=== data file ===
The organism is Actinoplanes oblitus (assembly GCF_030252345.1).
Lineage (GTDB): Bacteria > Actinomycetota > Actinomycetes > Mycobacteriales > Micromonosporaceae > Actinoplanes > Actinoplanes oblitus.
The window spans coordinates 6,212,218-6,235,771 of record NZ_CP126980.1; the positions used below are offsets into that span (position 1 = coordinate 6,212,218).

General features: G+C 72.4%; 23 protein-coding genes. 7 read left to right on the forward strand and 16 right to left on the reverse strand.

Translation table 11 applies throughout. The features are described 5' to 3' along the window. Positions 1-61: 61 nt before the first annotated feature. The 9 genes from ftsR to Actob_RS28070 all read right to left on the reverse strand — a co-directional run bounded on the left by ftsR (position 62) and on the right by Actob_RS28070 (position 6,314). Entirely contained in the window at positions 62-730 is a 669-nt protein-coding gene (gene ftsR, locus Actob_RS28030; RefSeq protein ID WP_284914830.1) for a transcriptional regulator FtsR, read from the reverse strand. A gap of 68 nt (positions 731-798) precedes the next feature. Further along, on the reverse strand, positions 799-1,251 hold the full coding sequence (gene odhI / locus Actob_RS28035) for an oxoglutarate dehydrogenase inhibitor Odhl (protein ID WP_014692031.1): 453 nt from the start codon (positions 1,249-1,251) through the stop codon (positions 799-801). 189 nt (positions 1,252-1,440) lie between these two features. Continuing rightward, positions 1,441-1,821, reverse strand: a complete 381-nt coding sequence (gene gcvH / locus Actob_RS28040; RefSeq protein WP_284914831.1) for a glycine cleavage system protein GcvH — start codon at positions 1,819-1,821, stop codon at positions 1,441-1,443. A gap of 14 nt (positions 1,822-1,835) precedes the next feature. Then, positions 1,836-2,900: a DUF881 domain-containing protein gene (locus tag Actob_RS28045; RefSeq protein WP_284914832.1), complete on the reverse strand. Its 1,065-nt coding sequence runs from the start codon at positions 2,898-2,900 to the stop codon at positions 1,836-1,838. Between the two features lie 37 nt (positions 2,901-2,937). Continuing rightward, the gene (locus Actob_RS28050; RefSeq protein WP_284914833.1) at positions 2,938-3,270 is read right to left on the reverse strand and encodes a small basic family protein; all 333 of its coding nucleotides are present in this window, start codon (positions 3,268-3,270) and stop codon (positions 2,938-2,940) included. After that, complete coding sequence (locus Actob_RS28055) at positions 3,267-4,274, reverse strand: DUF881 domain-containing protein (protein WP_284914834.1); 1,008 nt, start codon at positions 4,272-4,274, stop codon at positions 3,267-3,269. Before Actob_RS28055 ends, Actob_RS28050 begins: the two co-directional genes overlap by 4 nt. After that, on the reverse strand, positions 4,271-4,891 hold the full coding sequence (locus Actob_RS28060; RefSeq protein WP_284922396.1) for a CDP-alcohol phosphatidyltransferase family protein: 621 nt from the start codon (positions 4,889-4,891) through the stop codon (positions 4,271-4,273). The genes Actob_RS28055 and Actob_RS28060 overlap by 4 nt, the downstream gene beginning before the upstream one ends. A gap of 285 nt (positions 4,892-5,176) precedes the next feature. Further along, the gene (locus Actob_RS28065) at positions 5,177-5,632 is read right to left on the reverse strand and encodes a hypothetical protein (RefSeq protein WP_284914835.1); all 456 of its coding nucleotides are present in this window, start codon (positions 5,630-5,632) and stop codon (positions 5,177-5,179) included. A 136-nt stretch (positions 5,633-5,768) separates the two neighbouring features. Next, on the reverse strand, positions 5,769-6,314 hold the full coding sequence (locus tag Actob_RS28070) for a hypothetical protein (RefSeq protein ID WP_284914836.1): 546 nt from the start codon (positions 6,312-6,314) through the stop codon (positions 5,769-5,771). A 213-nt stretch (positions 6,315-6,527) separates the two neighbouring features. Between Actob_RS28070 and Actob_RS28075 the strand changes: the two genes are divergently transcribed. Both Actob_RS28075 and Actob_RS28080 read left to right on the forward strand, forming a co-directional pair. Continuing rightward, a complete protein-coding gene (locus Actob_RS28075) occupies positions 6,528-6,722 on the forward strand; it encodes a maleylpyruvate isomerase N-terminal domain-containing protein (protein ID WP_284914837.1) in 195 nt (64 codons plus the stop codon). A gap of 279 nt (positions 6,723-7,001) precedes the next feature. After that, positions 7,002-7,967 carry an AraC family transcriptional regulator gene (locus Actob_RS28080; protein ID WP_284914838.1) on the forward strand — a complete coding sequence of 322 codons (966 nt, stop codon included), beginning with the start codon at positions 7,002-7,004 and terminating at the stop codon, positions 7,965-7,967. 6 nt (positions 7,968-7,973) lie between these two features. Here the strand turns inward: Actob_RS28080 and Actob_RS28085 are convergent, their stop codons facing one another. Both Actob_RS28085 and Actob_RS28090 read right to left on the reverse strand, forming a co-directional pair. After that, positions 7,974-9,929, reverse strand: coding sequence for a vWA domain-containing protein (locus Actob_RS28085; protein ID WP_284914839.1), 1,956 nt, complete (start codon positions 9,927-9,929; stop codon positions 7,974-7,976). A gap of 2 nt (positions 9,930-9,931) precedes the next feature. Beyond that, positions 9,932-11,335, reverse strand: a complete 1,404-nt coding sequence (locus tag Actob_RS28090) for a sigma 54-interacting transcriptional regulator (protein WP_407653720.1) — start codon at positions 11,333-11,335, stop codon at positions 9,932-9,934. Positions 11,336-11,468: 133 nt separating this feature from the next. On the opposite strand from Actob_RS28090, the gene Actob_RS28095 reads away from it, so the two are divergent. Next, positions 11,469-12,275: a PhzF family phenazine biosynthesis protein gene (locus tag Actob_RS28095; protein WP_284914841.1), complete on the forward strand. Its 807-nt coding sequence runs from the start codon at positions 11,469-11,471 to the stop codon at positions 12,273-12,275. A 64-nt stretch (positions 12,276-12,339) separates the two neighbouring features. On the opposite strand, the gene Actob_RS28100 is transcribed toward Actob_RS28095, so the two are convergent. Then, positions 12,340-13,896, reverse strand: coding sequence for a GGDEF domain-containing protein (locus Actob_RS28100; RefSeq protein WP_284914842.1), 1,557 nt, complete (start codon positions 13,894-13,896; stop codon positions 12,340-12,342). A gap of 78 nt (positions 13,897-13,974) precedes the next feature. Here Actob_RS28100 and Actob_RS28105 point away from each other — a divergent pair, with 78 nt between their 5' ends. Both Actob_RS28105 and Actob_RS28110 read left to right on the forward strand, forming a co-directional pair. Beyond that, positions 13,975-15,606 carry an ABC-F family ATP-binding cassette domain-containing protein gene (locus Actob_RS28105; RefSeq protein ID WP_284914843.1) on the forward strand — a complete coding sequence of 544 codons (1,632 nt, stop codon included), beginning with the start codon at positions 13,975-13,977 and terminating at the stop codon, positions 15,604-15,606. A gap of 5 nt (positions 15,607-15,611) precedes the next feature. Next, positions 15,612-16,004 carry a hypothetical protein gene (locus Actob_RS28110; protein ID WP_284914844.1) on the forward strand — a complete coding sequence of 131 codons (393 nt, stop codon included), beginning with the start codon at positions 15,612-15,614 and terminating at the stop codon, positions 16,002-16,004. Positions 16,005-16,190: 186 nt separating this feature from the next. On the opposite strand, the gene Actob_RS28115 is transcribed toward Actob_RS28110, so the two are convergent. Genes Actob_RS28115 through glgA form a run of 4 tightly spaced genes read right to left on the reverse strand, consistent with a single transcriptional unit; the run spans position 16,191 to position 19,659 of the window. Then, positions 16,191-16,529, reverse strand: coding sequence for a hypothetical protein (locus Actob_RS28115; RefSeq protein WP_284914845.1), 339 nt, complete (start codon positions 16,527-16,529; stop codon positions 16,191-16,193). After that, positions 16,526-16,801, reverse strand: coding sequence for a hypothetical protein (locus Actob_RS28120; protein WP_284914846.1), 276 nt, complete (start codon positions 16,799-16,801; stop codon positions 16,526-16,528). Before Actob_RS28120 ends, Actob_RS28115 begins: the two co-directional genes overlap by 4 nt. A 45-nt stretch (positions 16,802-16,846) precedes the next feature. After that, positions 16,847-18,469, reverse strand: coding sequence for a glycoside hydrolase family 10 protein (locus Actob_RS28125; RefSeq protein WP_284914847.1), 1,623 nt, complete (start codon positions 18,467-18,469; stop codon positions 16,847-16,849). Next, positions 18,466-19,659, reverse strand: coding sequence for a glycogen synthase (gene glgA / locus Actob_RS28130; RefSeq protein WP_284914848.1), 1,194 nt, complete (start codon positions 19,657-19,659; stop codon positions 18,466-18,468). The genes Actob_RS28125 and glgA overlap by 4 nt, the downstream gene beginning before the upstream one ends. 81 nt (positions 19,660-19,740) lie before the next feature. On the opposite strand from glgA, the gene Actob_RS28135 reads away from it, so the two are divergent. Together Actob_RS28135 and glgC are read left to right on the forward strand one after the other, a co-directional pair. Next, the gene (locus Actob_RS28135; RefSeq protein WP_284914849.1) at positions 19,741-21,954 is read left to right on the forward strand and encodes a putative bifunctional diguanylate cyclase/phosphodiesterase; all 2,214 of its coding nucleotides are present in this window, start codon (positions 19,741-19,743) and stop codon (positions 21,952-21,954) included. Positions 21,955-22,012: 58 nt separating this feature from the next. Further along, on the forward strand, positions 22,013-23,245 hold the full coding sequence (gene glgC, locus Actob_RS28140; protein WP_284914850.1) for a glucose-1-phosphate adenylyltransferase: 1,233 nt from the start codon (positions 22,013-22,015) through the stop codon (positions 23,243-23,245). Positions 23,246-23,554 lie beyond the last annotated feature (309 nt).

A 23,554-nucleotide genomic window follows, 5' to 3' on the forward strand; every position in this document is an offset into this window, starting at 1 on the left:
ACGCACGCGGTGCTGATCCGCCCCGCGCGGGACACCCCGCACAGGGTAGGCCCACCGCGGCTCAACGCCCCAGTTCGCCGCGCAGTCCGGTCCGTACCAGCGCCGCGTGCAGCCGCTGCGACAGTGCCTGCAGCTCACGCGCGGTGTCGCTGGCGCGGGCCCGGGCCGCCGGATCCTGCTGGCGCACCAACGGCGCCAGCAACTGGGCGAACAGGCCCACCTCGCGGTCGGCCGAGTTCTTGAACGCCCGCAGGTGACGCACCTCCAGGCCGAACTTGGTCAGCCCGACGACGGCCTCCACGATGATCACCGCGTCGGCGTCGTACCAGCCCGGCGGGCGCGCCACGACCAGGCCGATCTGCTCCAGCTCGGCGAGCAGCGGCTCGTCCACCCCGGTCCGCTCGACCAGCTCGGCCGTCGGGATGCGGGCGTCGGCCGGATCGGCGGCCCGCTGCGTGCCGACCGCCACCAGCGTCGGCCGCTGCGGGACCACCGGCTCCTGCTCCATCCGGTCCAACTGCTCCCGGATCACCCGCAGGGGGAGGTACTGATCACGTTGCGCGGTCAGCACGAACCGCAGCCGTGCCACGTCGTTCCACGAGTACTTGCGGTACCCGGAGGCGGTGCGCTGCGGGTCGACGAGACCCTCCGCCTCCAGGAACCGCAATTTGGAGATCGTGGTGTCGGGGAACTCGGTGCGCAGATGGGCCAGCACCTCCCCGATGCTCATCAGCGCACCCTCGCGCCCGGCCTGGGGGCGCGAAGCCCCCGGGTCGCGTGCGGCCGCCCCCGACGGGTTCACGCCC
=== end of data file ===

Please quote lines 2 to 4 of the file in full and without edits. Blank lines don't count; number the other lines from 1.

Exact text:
Lineage (GTDB): Bacteria > Actinomycetota > Actinomycetes > Mycobacteriales > Micromonosporaceae > Actinoplanes > Actinoplanes oblitus.
The window spans coordinates 6,212,218-6,235,771 of record NZ_CP126980.1; the positions used below are offsets into that span (position 1 = coordinate 6,212,218).

General features: G+C 72.4%; 23 protein-coding genes. 7 read left to right on the forward strand and 16 right to left on the reverse strand.